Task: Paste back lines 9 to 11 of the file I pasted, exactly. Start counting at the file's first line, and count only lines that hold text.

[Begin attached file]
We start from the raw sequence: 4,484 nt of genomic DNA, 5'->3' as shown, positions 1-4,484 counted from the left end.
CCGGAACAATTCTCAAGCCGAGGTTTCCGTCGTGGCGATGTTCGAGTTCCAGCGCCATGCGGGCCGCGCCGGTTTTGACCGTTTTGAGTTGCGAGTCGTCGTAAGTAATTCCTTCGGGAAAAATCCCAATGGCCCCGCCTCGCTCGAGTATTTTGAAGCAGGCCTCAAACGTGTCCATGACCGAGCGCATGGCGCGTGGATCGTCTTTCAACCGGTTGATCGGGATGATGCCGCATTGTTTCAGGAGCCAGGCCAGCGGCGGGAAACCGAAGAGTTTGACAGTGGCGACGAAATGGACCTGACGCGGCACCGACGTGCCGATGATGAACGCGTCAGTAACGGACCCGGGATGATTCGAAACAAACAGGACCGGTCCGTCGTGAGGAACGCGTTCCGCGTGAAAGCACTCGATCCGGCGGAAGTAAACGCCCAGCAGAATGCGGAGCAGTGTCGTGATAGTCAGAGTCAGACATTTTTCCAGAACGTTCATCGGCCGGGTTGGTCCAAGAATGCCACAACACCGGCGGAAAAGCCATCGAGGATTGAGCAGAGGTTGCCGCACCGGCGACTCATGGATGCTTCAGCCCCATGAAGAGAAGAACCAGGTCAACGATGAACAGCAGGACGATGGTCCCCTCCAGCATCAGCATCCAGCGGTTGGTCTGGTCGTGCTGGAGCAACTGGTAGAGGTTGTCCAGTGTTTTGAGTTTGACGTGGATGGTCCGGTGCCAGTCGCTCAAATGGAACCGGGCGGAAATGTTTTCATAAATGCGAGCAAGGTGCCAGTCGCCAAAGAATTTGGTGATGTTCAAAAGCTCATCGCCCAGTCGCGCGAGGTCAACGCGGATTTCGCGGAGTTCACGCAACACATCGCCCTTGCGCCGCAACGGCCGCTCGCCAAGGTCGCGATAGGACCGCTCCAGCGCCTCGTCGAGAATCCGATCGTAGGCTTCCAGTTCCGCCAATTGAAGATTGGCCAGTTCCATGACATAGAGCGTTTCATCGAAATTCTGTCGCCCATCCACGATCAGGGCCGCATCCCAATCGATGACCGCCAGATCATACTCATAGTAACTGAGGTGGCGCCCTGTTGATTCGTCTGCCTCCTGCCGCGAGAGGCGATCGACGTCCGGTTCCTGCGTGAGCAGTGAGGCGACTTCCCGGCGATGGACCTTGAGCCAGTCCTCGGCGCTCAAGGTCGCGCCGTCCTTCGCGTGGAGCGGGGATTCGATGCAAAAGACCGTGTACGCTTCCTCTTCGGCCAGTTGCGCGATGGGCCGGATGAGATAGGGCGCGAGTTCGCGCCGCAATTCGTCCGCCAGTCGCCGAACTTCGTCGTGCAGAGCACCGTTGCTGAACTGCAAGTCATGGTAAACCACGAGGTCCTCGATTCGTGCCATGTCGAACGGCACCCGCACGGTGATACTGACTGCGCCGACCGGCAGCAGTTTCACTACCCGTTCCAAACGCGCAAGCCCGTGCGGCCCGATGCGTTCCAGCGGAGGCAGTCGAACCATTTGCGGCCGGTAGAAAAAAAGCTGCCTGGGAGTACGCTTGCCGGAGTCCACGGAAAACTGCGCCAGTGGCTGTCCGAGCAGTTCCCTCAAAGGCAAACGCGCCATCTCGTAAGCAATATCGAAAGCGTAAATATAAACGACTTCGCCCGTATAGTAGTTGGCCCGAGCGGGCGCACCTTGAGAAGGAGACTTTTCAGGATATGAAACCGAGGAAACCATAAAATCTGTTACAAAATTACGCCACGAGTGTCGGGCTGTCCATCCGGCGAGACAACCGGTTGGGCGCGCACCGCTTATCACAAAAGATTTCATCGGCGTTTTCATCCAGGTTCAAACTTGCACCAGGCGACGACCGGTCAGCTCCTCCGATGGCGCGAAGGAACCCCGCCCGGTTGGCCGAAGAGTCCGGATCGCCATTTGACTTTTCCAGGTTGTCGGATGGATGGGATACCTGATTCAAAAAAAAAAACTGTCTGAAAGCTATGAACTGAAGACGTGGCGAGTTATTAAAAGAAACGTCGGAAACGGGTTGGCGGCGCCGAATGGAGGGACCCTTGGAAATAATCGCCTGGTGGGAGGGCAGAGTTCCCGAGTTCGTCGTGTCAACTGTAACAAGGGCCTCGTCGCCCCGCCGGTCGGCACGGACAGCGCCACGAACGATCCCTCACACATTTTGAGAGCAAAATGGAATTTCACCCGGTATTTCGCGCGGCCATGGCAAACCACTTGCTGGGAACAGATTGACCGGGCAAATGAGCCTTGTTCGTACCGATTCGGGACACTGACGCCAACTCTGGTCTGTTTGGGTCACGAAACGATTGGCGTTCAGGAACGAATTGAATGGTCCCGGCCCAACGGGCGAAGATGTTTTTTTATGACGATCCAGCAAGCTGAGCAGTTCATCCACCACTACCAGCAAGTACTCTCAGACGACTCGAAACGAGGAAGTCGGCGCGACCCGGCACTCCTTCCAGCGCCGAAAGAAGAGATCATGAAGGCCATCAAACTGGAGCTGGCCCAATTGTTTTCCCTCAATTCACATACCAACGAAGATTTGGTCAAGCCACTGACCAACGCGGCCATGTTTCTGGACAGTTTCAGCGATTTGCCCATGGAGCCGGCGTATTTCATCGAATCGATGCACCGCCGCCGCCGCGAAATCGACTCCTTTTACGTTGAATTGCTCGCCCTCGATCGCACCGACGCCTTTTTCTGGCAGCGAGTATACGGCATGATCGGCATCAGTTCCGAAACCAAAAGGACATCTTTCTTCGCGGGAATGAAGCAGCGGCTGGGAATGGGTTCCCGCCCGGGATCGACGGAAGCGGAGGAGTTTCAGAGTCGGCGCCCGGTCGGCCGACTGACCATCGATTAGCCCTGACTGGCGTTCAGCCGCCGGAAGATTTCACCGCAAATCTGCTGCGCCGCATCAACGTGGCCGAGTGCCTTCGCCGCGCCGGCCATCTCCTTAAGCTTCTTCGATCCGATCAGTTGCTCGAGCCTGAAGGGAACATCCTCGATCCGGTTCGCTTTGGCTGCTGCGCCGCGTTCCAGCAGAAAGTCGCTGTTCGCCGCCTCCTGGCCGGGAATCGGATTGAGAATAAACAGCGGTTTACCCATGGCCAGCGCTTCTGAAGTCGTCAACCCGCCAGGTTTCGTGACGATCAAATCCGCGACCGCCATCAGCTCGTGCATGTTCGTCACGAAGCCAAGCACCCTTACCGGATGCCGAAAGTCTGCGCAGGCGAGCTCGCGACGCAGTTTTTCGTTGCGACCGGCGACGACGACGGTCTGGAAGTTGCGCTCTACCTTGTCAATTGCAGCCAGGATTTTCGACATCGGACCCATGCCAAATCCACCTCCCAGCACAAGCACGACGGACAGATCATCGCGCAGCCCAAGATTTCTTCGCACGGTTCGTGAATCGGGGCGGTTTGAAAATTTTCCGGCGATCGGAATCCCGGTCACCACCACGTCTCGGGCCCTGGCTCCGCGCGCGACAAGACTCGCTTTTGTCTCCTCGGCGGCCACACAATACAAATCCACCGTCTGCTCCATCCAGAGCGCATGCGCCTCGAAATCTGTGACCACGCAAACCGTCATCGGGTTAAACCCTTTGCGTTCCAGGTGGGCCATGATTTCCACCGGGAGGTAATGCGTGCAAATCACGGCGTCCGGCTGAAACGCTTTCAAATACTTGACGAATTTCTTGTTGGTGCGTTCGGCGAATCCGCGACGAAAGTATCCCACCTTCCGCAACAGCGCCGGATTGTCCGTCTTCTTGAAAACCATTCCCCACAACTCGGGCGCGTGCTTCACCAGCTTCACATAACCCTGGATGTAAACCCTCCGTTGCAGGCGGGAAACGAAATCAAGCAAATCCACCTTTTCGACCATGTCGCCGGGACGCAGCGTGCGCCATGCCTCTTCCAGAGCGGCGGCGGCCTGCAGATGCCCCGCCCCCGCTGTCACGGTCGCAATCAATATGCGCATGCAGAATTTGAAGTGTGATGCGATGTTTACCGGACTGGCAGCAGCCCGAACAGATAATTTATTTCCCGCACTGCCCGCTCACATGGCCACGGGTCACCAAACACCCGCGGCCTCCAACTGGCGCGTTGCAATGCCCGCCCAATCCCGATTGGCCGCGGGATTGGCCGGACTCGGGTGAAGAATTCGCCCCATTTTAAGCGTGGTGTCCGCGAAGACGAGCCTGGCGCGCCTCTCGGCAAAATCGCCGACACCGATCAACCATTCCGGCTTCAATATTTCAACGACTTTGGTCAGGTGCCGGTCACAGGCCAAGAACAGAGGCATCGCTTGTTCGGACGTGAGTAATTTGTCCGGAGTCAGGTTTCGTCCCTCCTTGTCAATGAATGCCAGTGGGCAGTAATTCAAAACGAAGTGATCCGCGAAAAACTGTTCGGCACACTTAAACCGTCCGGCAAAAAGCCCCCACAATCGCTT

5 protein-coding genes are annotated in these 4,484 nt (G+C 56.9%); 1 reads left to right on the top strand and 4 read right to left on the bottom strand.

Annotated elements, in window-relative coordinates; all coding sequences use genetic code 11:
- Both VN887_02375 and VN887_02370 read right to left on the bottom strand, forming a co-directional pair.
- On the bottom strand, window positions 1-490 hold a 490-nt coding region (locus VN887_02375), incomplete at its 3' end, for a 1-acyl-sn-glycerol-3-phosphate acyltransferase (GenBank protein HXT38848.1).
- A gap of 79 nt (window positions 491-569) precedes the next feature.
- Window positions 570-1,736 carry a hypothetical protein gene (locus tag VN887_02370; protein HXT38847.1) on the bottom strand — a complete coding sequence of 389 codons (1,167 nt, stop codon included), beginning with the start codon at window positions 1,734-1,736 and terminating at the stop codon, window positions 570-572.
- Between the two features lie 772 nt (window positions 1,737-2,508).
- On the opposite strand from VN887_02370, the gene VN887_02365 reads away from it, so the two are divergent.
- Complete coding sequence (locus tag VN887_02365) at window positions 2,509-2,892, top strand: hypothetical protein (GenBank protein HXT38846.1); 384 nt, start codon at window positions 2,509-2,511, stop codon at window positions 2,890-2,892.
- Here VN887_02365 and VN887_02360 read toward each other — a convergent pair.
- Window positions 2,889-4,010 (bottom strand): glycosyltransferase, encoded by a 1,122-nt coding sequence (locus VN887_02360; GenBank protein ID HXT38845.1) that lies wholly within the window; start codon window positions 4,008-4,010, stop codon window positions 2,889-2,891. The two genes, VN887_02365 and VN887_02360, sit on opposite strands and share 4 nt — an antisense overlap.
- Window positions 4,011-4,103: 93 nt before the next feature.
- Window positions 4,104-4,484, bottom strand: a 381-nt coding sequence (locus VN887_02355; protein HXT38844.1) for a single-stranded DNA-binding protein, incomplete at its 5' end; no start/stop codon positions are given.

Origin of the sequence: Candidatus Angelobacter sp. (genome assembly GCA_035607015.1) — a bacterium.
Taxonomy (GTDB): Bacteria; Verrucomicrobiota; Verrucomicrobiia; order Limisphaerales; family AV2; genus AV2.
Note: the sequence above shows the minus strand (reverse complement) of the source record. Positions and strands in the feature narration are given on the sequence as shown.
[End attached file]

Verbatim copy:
- Between the two features lie 772 nt (window positions 1,737-2,508).
- On the opposite strand from VN887_02370, the gene VN887_02365 reads away from it, so the two are divergent.
- Complete coding sequence (locus tag VN887_02365) at window positions 2,509-2,892, top strand: hypothetical protein (GenBank protein HXT38846.1); 384 nt, start codon at window positions 2,509-2,511, stop codon at window positions 2,890-2,892.